With its poignant handling of an immense tragedy, Giacomo Puccini’s 1904 opera “Madama Butterfly” has the potential to emotionally wreck audiences, but when the work returned to the Metropolitan Opera on April 4, the lackluster presentation struggled to rise to this standard. Here instead was a halfhearted revival of a once-riveting production featuring pleasant, though unremarkable, vocals.
Based on a play by the American writer David Belasco, “Madama Butterfly” has garnered enduring popularity in the United States for the last hundred years.
The story follows U.S. Navy Lt. Benjamin Franklin Pinkerton, who has purchased a house and a wife while stationed in Nagasaki around the turn of the 20th century. But Pinkerton views his marriage to Cio-Cio-San, a 15-year-old former geisha known as Madama Butterfly, as much less genuine than his dreamed-of future marriage to an American wife. Soon Pinkerton departs and leaves his devoted bride with only two parting gifts: the promise of his return and an infant son. When he finally comes back to Japan, his thoughtless renunciation of Cio-Cio-San ultimately leads to the opera’s crushing conclusion.
The Met’s current staging of “Butterfly” premiered in 2006, when it was directed by Academy Award-winning director Anthony Minghella (“The English Patient” and “Cold Mountain”). It includes minimal sets but brims with vivid color and draws inspiration from traditional Japanese theater. An army of nearly two-dozen puppeteers fluidly moves paper screens, furniture, and props on and offstage, and cinematically-inspired lighting creates some breathtaking visuals. However, now a part of the Met’s repertoire for nearly eight years, the production has undoubtedly lost much of the originality that once made it so striking.
Making her Met role debut as the title character, soprano Kristine Opolais took the majority of the first act to get comfortable onstage. Early on, her tone was harsh, and the high notes were labored. As the evening progressed, though, Opolais eventually brought greater lyricism and sweeter timbre to the incredibly taxing part. Her physical presence also seemed detached, detracting from the overall effect of the opera.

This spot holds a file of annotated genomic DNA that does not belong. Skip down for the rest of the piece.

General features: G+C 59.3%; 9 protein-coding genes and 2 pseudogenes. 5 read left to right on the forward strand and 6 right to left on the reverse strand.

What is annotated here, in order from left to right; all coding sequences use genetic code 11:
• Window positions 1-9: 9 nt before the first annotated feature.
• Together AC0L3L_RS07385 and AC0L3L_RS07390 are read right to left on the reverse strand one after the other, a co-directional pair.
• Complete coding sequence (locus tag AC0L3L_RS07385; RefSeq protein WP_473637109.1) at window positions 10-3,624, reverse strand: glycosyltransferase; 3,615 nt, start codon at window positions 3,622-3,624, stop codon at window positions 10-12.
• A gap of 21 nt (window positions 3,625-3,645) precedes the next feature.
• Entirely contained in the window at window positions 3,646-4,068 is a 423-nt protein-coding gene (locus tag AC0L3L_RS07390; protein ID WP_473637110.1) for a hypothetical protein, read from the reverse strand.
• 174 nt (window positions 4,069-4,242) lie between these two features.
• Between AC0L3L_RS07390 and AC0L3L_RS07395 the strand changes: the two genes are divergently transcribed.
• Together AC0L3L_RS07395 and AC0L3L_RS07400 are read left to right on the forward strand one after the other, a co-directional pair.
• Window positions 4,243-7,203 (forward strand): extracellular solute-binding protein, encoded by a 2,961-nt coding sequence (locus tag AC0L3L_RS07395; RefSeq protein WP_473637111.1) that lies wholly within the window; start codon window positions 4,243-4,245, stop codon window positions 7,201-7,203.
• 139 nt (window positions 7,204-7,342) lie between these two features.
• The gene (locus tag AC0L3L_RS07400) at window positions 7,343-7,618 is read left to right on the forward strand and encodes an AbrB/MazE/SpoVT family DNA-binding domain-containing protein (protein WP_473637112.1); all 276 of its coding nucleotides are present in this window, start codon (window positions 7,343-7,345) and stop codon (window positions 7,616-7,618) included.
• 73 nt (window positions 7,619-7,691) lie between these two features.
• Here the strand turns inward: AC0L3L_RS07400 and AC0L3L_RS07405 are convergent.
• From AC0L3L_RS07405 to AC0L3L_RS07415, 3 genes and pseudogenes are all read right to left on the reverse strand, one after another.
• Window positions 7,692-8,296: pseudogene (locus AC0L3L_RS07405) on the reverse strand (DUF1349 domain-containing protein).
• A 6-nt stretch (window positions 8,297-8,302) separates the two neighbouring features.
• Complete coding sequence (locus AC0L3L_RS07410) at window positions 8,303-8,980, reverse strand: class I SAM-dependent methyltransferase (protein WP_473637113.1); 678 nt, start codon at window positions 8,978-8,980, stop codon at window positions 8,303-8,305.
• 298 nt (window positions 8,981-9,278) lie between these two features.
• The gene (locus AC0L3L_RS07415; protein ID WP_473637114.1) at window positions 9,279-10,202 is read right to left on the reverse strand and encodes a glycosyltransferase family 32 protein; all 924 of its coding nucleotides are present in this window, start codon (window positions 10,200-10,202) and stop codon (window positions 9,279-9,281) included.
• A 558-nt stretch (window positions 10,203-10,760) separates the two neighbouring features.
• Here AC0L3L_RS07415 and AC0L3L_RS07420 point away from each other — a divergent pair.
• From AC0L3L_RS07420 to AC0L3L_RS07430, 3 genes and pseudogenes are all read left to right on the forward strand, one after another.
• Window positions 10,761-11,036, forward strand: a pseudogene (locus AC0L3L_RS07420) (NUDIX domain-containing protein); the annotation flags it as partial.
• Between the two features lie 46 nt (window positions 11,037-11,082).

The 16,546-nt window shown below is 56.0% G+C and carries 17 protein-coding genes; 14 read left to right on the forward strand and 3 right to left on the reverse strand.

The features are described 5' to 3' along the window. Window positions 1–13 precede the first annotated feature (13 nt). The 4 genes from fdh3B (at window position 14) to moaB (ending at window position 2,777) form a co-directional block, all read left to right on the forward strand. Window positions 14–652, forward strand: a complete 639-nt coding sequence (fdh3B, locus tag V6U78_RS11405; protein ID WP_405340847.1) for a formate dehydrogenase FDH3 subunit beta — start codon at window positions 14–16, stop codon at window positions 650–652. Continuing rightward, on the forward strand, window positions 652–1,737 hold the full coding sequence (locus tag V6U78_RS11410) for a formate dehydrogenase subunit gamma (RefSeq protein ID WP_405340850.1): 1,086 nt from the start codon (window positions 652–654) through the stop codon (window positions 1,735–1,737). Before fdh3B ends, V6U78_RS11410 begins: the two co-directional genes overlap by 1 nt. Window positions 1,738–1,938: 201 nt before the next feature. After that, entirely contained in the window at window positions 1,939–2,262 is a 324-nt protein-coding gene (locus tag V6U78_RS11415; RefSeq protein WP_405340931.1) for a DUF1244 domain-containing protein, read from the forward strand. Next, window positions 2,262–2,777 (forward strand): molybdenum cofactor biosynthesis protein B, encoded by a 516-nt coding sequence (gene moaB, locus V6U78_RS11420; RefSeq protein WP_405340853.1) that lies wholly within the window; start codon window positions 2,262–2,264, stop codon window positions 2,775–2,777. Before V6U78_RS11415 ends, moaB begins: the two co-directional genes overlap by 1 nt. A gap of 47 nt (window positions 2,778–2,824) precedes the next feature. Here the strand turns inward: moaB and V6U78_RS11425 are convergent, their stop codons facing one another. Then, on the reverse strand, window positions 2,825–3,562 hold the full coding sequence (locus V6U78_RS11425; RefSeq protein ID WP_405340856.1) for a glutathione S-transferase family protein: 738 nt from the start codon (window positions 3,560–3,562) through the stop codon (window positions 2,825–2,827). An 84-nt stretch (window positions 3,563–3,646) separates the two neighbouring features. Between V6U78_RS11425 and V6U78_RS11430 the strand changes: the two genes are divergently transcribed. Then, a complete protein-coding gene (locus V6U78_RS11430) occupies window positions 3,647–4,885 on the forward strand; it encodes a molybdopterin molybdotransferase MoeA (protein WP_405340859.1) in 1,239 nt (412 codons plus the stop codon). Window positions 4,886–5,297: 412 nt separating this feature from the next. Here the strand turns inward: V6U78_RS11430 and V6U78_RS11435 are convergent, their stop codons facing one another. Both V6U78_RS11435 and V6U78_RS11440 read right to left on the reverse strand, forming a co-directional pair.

James Valenti played opposite Opolais as the reckless seaman Pinkerton, and his performance was equally inconsistent. The tenor brought a warm, bright tone to this character, and his singing in the upper register was free and open. Unfortunately, Valenti was incredibly difficult to hear in the auditorium, his undersized instrument regularly drowned out by the sweep of Puccini’s surging melodies.
Maria Zifchak offered an impassioned performance as Cio-Cio-San’s faithful maid Suzuki but managed to be far more emotionally invested than Opolais. With his stentorian baritone, Dwayne Croft was the American consul Sharpless who tries to save Butterfly from ensuing heartbreak.
Italian maestro Marco Armiliato capably drew a colorful reading of this kaleidoscopic score from the Met Opera orchestra. Often in his attempts to accommodate singers, Armiliato’s direction has the tendency to lag behind the onstage performance, but on this occasion, he skillfully connected musicians and singers.
Normally, “Madama Butterfly” would be a perfect first opera for Columbians looking to be introduced to this expressive art form, but this run certainly does not do the work justice. The musical product was underwhelming and the overall dramatic impact fell short of captivating. It’s probably best to wait until next season when the Met will offer another crop of operatic tearjerkers.
“Madama Butterfly” runs in repertory at the Metropolitan Opera through May 9. Tickets start at $20.